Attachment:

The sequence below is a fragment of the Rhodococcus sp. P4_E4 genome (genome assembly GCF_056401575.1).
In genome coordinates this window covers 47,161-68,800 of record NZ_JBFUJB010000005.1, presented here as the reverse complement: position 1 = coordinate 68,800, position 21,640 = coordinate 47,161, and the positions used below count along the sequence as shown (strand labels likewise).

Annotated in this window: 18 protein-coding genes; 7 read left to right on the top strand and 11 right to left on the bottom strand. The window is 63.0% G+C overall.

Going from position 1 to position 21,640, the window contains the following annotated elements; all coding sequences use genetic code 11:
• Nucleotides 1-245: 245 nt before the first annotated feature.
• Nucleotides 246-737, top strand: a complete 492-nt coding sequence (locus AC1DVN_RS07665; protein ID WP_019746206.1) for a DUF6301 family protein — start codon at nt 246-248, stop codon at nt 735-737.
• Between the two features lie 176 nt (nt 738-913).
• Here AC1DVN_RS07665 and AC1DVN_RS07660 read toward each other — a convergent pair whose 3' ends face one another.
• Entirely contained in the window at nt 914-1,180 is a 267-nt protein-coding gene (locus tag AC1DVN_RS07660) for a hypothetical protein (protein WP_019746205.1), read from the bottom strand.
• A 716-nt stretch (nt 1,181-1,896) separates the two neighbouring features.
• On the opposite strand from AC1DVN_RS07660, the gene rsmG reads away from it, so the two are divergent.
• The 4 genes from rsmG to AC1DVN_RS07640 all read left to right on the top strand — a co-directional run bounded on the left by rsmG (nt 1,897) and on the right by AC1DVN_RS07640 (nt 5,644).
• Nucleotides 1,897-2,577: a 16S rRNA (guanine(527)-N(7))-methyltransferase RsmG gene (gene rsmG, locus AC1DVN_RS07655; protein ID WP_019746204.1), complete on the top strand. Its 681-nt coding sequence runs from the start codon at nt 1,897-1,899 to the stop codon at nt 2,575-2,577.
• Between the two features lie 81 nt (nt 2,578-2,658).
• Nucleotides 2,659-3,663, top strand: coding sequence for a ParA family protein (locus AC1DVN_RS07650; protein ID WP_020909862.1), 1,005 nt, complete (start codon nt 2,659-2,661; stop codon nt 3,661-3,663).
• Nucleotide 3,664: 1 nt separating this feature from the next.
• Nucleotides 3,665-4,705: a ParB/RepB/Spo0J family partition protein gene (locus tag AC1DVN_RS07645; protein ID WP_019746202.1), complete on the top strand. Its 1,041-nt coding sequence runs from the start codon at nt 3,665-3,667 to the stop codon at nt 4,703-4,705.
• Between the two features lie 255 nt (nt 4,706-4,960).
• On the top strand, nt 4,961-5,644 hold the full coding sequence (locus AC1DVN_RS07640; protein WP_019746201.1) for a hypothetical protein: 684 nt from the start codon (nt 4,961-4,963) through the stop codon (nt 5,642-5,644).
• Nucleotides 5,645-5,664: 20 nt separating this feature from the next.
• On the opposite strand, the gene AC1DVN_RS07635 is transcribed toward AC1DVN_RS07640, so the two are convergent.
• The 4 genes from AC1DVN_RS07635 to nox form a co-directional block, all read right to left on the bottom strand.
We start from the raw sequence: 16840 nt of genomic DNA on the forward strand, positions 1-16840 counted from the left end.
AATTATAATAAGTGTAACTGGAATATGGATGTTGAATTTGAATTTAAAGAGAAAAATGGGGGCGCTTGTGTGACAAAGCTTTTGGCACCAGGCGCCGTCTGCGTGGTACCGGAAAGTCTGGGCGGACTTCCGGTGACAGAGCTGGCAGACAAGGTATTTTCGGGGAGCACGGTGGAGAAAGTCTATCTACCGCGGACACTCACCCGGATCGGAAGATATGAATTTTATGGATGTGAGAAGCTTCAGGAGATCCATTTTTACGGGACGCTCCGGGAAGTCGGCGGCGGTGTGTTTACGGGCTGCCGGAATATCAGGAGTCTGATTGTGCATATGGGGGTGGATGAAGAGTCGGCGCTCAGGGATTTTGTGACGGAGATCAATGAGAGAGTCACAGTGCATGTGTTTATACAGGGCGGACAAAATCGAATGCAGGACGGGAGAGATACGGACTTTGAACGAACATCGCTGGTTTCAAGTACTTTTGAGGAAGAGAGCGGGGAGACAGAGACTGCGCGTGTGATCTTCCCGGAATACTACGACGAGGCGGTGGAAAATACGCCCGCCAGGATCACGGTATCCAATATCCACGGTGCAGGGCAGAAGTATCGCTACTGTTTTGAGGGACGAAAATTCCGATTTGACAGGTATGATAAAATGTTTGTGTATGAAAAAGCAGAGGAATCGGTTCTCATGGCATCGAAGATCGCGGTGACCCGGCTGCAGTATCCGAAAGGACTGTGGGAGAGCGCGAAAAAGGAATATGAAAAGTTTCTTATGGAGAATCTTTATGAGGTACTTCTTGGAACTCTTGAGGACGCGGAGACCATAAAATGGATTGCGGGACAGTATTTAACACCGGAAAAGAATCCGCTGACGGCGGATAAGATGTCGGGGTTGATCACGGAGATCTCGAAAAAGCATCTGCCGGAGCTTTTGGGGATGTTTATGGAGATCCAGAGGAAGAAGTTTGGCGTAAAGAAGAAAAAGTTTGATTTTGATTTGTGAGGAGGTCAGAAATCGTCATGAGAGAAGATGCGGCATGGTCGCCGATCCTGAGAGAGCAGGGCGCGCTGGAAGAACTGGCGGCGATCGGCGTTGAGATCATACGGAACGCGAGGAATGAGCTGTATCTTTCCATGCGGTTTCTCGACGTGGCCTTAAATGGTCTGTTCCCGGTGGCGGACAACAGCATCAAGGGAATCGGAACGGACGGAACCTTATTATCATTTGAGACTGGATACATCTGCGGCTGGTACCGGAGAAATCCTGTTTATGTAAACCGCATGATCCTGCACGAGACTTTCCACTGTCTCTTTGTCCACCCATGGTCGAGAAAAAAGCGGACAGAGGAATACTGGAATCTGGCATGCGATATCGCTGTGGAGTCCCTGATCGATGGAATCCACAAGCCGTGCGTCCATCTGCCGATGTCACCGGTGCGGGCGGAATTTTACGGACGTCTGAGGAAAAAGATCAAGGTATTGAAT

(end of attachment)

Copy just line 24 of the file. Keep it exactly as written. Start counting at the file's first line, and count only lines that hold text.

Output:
AATTATAATAAGTGTAACTGGAATATGGATGTTGAATTTGAATTTAAAGAGAAAAATGGGGGCGCTTGTGTGACAAAGCTTTTGGCACCAGGCGCCGTCTGCGTGGTACCGGAAAGTCTGGGCGGACTTCCGGTGACAGAGCTGGCAGACAAGGTATTTTCGGGGAGCACGGTGGAGAAAGTCTATCTACCGCGGACACTCACCCGGATCGGAAGATATGAATTTTATGGATGTGAGAAGCTTCAGGAGATCCATTTTTACGGGACGCTCCGGGAAGTCGGCGGCGGTGTGTTTACGGGCTGCCGGAATATCAGGAGTCTGATTGTGCATATGGGGGTGGATGAAGAGTCGGCGCTCAGGGATTTTGTGACGGAGATCAATGAGAGAGTCACAGTGCATGTGTTTATACAGGGCGGACAAAATCGAATGCAGGACGGGAGAGATACGGACTTTGAACGAACATCGCTGGTTTCAAGTACTTTTGAGGAAGAGAGCGGGGAGACAGAGACTGCGCGTGTGATCTTCCCGGAATACTACGACGAGGCGGTGGAAAATACGCCCGCCAGGATCACGGTATCCAATATCCACGGTGCAGGGCAGAAGTATCGCTACTGTTTTGAGGGACGAAAATTCCGATTTGACAGGTATGATAAAATGTTTGTGTATGAAAAAGCAGAGGAATCGGTTCTCATGGCATCGAAGATCGCGGTGACCCGGCTGCAGTATCCGAAAGGACTGTGGGAGAGCGCGAAAAAGGAATATGAAAAGTTTCTTATGGAGAATCTTTATGAGGTACTTCTTGGAACTCTTGAGGACGCGGAGACCATAAAATGGATTGCGGGACAGTATTTAACACCGGAAAAGAATCCGCTGACGGCGGATAAGATGTCGGGGTTGATCACGGAGATCTCGAAAAAGCATCTGCCGGAGCTTTTGGGGATGTTTATGGAGATCCAGAGGAAGAAGTTTGGCGTAAAGAAGAAAAAGTTTGATTTTGATTTGTGAGGAGGTCAGAAATCGTCATGAGAGAAGATGCGGCATGGTCGCCGATCCTGAGAGAGCAGGGCGCGCTGGAAGAACTGGCGGCGATCGGCGTTGAGATCATACGGAACGCGAGGAATGAGCTGTATCTTTCCATGCGGTTTCTCGACGTGGCCTTAAATGGTCTGTTCCCGGTGGCGGACAACAGCATCAAGGGAATCGGAACGGACGGAACCTTATTATCATTTGAGACTGGATACATCTGCGGCTGGTACCGGAGAAATCCTGTTTATGTAAACCGCATGATCCTGCACGAGACTTTCCACTGTCTCTTTGTCCACCCATGGTCGAGAAAAAAGCGGACAGAGGAATACTGGAATCTGGCATGCGATATCGCTGTGGAGTCCCTGATCGATGGAATCCACAAGCCGTGCGTCCATCTGCCGATGTCACCGGTGCGGGCGGAATTTTACGGACGTCTGAGGAAAAAGATCAAGGTATTGAAT